The Value of the Live Auction System
1st July 2011
Seasonal trends and increased numbers of lambs forward for sale are resulting in the usual slight downturn in lamb prices expected at this time of year, but there is a high level of optimism that the trade will settle and that realistic returns will be achieved throughout this season. Prices achieved at auction markets during the week ending 22nd June were 30p/kilo (19%) higher than the same period last year. Due to the prolonged dry weather some lambs presented for sale are more varied in size and finish, compared to a normal year, which is undoubtedly affecting national average prices achieved. Particular attention should be given to ensuring that sale lots are selected carefully for consistency of size, weight and particularly finish to ensure optimum returns can be achieved.
Prime cattle and cull cows are continuing a strong trade with the press and industry organisations repeatedly acknowledging that the demand for UK beef, from throughout Europe and the World, is steadily growing. Clearly the tight supplies in Ireland are helping the UK beef trade stability.
We continue to see pig prices well below the cost of production, and I noted recently an article in one of the farming tabloids suggesting that there was a growing feeling of unrest within the pig sector at the current direct marketing system as it does not offer the producer any degree of open, transparent and competitiveness when the bid price is set. As auctioneers we are heartened by the steady stream of vendors returning to the live ring selling system where there is an appreciation that the auctioneer is trying to get the best possible price from the prospective purchasers, and not simply accepting the price offered. In reality the auctioneer is working for the farmer.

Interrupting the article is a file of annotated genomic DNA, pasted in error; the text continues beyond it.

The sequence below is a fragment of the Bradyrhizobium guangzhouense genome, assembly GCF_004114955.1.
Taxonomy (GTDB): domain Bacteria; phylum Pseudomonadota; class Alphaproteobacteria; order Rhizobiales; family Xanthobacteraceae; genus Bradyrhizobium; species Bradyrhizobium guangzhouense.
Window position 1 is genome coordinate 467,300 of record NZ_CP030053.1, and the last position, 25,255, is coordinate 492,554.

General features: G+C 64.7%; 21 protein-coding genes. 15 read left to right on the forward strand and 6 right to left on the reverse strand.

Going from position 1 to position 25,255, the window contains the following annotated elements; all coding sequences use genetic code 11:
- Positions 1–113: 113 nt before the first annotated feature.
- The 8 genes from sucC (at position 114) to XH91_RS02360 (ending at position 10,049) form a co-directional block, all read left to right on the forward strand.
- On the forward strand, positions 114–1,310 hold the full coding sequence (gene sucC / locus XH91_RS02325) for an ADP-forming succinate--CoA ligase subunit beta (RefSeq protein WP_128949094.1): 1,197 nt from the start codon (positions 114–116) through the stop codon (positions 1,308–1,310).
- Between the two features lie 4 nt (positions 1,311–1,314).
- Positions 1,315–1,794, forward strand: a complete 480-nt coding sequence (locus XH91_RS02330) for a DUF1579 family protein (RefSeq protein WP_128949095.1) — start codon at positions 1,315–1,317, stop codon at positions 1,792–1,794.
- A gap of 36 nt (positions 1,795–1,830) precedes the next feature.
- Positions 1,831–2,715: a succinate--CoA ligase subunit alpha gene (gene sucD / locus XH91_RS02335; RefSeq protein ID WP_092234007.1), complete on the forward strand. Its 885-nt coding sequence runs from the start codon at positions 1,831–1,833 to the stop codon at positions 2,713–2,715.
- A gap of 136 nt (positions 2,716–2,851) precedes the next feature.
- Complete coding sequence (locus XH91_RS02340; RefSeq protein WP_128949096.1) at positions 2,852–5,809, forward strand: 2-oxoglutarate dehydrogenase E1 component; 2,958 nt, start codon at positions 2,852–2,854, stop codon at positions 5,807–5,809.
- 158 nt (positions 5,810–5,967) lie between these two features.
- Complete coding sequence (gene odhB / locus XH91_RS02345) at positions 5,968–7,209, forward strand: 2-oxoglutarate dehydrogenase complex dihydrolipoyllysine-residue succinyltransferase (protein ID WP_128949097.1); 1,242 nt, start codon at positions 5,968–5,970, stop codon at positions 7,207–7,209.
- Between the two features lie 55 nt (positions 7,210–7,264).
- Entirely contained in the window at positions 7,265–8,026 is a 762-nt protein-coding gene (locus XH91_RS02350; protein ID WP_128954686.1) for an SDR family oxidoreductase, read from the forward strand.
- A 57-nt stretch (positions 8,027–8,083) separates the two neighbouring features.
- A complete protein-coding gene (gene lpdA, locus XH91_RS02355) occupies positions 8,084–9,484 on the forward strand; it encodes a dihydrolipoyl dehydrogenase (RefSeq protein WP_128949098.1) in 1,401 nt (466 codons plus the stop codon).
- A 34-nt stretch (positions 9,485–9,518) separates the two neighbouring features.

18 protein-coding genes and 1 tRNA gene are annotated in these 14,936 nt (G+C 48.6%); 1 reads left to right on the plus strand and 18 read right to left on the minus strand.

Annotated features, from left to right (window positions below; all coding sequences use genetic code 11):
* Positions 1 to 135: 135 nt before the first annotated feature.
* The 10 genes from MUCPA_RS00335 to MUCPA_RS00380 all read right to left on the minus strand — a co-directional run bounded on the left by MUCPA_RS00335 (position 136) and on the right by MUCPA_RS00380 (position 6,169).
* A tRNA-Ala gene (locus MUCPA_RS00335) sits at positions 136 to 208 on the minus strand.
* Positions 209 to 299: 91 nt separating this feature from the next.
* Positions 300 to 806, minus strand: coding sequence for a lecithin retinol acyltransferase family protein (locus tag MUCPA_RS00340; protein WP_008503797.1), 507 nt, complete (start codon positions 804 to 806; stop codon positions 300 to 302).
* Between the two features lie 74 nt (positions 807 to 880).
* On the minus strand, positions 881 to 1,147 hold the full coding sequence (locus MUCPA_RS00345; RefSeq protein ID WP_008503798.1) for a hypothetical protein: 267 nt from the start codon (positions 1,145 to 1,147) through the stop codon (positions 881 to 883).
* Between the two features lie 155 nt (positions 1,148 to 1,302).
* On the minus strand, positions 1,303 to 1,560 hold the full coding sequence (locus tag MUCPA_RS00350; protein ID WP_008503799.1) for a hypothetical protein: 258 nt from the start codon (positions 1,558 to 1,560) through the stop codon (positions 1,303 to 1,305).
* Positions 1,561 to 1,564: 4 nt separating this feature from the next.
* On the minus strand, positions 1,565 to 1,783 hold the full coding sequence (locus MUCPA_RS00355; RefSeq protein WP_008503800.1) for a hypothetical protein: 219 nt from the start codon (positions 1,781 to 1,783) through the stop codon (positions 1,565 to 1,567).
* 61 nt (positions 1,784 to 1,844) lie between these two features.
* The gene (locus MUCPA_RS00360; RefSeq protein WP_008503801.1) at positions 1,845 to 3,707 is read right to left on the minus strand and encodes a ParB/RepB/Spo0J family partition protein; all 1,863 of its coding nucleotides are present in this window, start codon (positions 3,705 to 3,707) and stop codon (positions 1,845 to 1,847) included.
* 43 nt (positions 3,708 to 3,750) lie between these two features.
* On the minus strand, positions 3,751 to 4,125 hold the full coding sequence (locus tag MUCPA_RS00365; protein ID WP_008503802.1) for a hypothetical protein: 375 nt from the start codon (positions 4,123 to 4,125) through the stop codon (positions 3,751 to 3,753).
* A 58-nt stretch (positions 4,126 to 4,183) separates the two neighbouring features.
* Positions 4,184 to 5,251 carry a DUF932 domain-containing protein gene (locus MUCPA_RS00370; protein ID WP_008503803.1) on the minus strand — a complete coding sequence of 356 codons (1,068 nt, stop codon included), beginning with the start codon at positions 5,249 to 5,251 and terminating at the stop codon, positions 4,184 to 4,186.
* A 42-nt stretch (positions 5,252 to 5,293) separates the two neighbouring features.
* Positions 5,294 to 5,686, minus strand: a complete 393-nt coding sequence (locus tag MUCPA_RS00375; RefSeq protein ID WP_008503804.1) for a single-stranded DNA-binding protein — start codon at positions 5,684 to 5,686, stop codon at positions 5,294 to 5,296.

As auctioneers we are price setters and not price takers, and we earn our commission through the price achieved; the greater the sale price the more we earn. We do not earn more money by selling as cheaply as we can! Therefore by selling through the live ring the greater the price achieved the happier the farmer is, and the happier the auctioneers are.
The "setting of prices" in the UK deadweight sector is underpinned by the prices achieved at livestock markets (except for the pig sector) and it is accepted by everyone that when supplies are tight any rise in live market prices is followed by an increase in the deadweight bid price. With nearly all abattoirs reviewing their bid price at the end of the week, for the following weeks kill, this means that the deadweight prices offered are always playing catch up to the live auction prices.
The live auction market is the only marketing system on offer in the UK that provides open, transparent and competitive bidding for your animals, and it is the only place where you can be assured of achieving a real market value for your livestock. If you have not recently experienced the benefits offered through using your local livestock market now has never been a better time to try.